Sodium chloride naturally occurs in dissolved form in sea water and mineral waters, and as halite, a mineral that forms rock salt deposits. Rock salt can contain admixtures of sand, other chlorides or sulfates, as well as sulfur. Halite was formed by crystallization of sea water or salt lakes. It occurs naturally in arid climates. Rock salt is obtained mainly in Europe (Germany, France, the Netherlands, Poland), North America (USA, Canada, Mexico) and Asia (China, India). In Poland, rock salt deposits are found, among others, in Kujawy (Inowrocław, Ciechocinek), in Kłodawa located in Greater Poland, in Sieroszowice in Lower Silesia, in Wieliczka or Bochnia. Rock salt crystals can be gray, orange, blue or green in color. More than 4 million tons of rock salt are mined annually in Poland, and about 250 million tons worldwide.

Table salt market

On a daily basis, sodium chloride is encountered in the form of table salt or brewed salt. It is produced by purifying rock salt or concentrating salted waters to crystallize the salt. Rock salt contains 99.9% sodium chloride, plus other trace elements that are removed in the process. Rock salt has a bitter aftertaste, which is reduced to saltiness in the process of making table salt. Often, table salt is enriched in the compound iodine (iodized salt) due to frequent deficiencies of this element in the diet.

Uses of sodium chloride

Sodium chloride is used as a food additive, imparting a salty taste to processed foods. It also acts as a preservative. It is also used in medicine, cosmetics production, road construction, chemical, glass and tanning industries. Detailed properties and uses of salt are listed below.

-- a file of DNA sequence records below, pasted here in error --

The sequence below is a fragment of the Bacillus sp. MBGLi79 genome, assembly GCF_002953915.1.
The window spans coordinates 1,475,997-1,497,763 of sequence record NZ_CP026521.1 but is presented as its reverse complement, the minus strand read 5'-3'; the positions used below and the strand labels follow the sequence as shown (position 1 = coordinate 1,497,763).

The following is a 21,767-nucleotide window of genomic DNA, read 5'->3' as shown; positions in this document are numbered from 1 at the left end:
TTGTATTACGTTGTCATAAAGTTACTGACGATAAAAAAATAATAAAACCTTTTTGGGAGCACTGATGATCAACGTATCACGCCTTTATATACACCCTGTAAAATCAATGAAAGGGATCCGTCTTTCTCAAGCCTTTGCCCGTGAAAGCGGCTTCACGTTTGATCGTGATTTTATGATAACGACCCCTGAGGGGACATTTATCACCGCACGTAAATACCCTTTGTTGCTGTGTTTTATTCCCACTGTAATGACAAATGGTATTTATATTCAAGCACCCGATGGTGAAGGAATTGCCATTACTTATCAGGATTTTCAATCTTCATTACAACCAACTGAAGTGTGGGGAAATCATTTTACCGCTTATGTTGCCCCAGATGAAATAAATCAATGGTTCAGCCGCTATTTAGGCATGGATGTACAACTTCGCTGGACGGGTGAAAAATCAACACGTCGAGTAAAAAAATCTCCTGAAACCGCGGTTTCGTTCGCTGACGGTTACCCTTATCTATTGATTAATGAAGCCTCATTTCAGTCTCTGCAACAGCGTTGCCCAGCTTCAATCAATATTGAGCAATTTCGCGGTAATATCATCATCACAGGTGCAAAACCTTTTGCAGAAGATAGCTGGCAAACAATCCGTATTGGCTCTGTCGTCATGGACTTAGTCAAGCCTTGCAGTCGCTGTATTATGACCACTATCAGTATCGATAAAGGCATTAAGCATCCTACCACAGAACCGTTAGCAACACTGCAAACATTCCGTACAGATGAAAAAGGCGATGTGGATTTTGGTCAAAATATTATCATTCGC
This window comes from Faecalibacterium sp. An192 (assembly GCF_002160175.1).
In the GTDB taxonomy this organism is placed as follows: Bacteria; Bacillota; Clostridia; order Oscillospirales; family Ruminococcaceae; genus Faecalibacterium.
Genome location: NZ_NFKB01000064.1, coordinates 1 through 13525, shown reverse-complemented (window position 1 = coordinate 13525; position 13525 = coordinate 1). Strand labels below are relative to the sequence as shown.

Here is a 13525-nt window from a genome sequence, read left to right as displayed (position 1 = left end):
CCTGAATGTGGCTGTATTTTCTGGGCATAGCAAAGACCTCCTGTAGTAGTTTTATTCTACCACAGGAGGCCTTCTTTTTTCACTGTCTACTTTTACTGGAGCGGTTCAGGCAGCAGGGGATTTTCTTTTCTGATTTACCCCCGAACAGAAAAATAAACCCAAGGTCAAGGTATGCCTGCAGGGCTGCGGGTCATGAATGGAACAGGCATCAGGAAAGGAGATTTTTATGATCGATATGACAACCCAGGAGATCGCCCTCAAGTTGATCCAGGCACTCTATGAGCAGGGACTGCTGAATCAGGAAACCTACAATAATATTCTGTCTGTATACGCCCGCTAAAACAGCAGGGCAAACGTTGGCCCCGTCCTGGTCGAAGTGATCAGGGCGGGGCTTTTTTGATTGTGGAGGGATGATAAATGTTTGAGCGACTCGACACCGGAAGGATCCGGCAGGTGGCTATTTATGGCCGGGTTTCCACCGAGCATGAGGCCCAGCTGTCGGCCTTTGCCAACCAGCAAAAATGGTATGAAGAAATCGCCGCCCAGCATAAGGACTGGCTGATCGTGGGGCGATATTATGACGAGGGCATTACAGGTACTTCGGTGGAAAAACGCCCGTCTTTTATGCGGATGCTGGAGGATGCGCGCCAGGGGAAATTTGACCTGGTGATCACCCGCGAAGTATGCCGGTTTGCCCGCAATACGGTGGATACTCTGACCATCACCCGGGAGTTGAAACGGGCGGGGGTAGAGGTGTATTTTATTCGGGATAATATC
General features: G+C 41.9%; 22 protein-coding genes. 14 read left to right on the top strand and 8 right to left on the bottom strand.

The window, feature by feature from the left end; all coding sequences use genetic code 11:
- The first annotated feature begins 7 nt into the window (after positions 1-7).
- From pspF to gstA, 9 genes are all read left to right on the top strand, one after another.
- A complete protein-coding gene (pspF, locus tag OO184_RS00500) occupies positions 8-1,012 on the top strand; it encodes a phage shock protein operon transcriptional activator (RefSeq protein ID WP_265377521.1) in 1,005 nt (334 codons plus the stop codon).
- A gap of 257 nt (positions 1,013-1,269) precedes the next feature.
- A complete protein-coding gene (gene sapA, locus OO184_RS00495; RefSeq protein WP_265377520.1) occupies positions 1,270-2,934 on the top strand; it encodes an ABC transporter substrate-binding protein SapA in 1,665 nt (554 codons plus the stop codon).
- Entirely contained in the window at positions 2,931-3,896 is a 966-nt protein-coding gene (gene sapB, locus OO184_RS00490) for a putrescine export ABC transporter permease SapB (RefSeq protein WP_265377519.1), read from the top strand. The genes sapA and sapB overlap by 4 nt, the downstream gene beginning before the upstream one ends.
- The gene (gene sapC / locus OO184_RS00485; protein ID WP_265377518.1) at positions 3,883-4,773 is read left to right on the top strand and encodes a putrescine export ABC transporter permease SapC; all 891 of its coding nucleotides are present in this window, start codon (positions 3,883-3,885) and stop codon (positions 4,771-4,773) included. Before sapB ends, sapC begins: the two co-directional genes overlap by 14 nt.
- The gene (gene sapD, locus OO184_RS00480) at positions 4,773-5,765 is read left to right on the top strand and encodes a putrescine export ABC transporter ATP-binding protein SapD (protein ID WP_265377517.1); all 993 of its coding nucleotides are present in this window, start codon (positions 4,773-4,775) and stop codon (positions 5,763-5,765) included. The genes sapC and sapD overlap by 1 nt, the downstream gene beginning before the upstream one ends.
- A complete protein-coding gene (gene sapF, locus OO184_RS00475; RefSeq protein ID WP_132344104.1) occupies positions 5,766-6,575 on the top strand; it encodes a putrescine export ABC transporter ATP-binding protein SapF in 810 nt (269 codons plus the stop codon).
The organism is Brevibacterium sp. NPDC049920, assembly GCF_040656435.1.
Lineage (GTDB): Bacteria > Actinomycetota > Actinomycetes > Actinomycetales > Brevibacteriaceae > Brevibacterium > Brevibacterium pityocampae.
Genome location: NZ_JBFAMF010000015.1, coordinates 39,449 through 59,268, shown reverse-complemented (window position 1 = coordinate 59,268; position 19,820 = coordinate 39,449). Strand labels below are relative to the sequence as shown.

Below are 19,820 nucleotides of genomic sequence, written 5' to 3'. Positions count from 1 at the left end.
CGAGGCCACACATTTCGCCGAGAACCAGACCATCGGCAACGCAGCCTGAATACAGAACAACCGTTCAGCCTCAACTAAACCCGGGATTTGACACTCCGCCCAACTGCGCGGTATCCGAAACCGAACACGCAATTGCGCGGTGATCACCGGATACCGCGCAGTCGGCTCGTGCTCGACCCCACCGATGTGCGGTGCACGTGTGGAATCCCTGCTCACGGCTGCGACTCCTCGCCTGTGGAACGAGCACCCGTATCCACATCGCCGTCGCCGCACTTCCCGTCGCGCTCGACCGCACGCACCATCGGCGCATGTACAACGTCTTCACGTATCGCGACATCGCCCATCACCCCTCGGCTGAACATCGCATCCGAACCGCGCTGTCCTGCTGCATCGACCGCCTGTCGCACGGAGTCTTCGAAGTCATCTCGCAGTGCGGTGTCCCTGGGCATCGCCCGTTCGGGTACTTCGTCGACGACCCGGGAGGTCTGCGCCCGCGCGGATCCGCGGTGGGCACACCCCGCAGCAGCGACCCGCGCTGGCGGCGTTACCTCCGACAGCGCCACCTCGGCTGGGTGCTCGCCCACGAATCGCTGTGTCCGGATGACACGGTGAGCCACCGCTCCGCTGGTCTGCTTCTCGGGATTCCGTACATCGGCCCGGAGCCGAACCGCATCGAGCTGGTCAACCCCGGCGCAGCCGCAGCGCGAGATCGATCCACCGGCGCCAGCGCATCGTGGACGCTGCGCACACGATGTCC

Uses in medicine

Sodium chloride is widely used, among other things, in medicine. This use dates back as far as 1831. Preparations containing this chemical compound are especially recommended in situations of electrolyte deficiency and insufficient hydration of the body. In addition, it is an important ingredient in preparations used for eye, nose and throat rinses, as well as solutions used for injections, wound washing and inhalation. It is usually found in a solution of 0.9% sodium chloride, known as saline – this is the concentration found in the human body and in blood plasma. Sodium chloride is additionally used in veterinary medicine as a vomiting inducer.

Use in cosmetics

Sodium chloride is also valued by cosmetic manufacturers. In finished products, the compound has various functions. Among other things, it is used as a filler, increasing the volume of the product, and as a fragrance or to suppress other undesirable odors. It also causes an increase in product viscosity and helps stabilize emulsions. It is often used in shampoos or toothpastes, as well as in the manufacture of soaps and detergents.

Use in food production